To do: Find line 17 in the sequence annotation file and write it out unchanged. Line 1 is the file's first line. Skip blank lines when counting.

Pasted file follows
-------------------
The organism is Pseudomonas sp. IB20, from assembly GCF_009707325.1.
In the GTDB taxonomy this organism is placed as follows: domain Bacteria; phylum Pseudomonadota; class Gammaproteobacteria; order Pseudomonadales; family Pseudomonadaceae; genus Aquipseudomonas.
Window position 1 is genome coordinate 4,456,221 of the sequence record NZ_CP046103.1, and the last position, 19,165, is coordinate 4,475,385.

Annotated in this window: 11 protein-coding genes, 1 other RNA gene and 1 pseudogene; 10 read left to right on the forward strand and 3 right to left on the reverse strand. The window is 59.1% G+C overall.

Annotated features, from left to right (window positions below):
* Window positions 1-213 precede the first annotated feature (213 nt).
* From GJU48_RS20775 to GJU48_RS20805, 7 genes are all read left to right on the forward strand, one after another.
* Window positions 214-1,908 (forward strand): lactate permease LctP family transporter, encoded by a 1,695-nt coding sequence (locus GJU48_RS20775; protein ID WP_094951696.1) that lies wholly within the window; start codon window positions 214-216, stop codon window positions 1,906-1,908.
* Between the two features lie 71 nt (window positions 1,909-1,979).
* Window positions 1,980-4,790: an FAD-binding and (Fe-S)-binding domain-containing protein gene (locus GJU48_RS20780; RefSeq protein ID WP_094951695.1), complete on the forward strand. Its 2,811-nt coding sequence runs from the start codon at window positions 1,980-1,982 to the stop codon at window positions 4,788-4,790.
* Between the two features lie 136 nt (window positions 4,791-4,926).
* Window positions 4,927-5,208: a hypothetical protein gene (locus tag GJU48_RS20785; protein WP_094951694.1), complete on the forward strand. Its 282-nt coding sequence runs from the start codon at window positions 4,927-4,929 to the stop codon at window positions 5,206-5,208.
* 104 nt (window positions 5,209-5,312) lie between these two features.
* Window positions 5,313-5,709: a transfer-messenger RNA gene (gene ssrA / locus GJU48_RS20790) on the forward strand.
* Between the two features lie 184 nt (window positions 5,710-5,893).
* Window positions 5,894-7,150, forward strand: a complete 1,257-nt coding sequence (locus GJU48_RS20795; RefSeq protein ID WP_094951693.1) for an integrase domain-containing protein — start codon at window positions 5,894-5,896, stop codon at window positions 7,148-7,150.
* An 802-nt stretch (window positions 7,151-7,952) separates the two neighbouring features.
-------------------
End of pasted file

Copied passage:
* An 802-nt stretch (window positions 7,151-7,952) separates the two neighbouring features.